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The Disentanglers   By: (1844-1912)

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with illustrations by H. J. Ford

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Longmans, Green, and Co. 39 Paternoster Row, London New York and Bombay 1903



It has been suggested to the Author that the incident of the Berbalangs, in The Adventure of the Fair American, is rather improbable. He can only refer the sceptical to the perfectly genuine authorities cited in his footnotes.


The scene was a dusky shabby little room in Ryder Street. To such caves many repair whose days are passed, and whose food is consumed, in the clubs of the adjacent thoroughfare of cooperative palaces, Pall Mall. The furniture was battered and dingy; the sofa on which Logan sprawled had a certain historic interest: it was covered with cloth of horsehair, now seldom found by the amateur. A bookcase with glass doors held a crowd of books to which the amateur would at once have flown. They were in 'boards' of faded blue, and the paper labels bore alluring names: they were all First Editions of the most desirable kind. The bottles in the liqueur case were antique; a coat of arms, not undistinguished, was in relief on the silver stoppers. But the liquors in the flasks were humble and conventional. Merton, the tenant of the rooms, was in a Zingari cricketing coat; he occupied the arm chair, while Logan, in evening dress, maintained a difficult equilibrium on the slippery sofa. Both men were of an age between twenty five and twenty nine, both were pleasant to the eye. Merton was, if anything, under the middle height: fair, slim, and active. As a freshman he had coxed his College Eight, later he rowed Bow in that vessel. He had won the Hurdles, but been beaten by his Cambridge opponent; he had taken a fair second in Greats, was believed to have been 'runner up' for the Newdigate prize poem, and might have won other laurels, but that he was found to do the female parts very fairly in the dramatic performances of the University, a thing irreconcilable with study. His father was a rural dean. Merton's most obvious vice was a thirst for general information. 'I know it is awfully bad form to know anything,' he had been heard to say, 'but everyone has his failings, and mine is occasionally useful.'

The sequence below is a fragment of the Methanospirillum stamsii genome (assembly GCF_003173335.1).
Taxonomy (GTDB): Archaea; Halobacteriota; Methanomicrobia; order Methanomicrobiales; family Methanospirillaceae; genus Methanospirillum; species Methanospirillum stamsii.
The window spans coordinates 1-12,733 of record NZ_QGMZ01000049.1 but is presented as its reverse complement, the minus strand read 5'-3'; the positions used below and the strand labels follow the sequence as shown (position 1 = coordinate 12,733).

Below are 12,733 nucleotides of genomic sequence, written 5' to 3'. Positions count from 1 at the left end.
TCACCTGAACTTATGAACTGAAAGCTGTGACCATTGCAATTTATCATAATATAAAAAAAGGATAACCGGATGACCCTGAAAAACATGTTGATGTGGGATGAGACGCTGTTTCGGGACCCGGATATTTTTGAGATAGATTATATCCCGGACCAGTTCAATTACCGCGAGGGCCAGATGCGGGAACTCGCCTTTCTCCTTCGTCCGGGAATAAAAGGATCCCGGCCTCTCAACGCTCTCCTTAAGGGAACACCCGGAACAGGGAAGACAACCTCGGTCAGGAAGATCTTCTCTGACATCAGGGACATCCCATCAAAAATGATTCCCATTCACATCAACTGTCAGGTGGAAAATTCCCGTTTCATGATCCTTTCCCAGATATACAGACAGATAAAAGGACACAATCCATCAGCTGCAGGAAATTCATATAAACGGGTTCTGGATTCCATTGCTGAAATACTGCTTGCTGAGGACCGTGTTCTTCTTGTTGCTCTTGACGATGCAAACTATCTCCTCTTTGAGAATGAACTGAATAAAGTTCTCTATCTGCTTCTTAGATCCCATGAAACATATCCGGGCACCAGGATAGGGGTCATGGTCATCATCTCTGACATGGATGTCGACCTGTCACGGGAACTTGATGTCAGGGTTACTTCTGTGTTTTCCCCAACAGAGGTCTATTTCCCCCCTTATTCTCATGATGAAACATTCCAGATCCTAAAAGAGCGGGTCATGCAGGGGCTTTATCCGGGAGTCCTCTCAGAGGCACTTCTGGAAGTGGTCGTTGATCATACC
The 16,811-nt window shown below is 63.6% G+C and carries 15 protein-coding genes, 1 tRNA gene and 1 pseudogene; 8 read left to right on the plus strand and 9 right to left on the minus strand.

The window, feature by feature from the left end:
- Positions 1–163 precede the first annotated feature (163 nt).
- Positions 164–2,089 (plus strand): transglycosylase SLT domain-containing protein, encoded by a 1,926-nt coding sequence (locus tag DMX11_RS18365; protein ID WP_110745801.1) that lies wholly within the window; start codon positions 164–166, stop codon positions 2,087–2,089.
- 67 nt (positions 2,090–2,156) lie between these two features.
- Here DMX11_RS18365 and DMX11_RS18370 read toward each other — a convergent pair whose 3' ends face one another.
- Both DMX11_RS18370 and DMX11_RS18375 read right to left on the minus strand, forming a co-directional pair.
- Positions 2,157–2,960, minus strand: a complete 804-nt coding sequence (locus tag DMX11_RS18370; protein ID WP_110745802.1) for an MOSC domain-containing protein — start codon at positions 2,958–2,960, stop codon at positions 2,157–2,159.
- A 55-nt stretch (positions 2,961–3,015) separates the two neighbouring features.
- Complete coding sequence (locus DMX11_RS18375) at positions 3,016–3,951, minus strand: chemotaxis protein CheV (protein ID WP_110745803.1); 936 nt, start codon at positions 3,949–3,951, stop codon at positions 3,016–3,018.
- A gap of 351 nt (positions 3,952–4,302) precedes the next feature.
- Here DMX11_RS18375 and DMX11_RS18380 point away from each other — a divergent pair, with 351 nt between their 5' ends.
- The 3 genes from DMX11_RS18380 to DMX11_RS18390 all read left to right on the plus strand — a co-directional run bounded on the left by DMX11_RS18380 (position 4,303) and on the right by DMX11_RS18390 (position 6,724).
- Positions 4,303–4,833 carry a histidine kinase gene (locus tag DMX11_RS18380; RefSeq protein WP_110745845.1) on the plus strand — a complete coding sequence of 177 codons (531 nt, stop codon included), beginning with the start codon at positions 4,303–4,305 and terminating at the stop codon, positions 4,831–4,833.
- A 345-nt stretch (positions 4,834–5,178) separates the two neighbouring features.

Logan was tall, dark, athletic and indolent. He was, in a way, the last of an historic Scottish family, and rather fond of discoursing on the ancestral traditions. But any satisfaction that he derived from them was, so far, all that his birth had won for him. His little patrimony had taken to itself wings. Merton was in no better case. Both, as they sat together, were gloomily discussing their prospects.

In the penumbra of smoke, and the malignant light of an ill trimmed lamp, the Great Idea was to be evolved. What consequences hung on the Great Idea! The peace of families insured, at a trifling premium. Innocence rescued. The defeat of the subtlest criminal designers: undreamed of benefits to natural science! But I anticipate. We return to the conversation in the Ryder Street den.

'It is a case of emigration or the workhouse,' said Logan.

'Emigration! What can you or I do in the Colonies? They provide even their own ushers. My only available assets, a little Greek and less Latin, are drugs in the Melbourne market,' answered Merton; 'they breed their own dominies. Protection!'

'In America they might pay for lessons in the English accent . . . ' said Logan.

'But not,' said Merton, 'in the Scotch, which is yours; oh distant cousin of a marquis! Consequently by rich American lady pupils "you are not one to be desired."'

'Tommy, you are impertinent,' said Logan. 'Oh, hang it, where is there an opening, a demand, for the broken, the stoney broke? A man cannot live by casual paragraphs alone.'

'And these generally reckoned "too high toned for our readers,"' said Merton.

'If I could get the secretaryship of a golf club!' Logan sighed... Continue reading book >>

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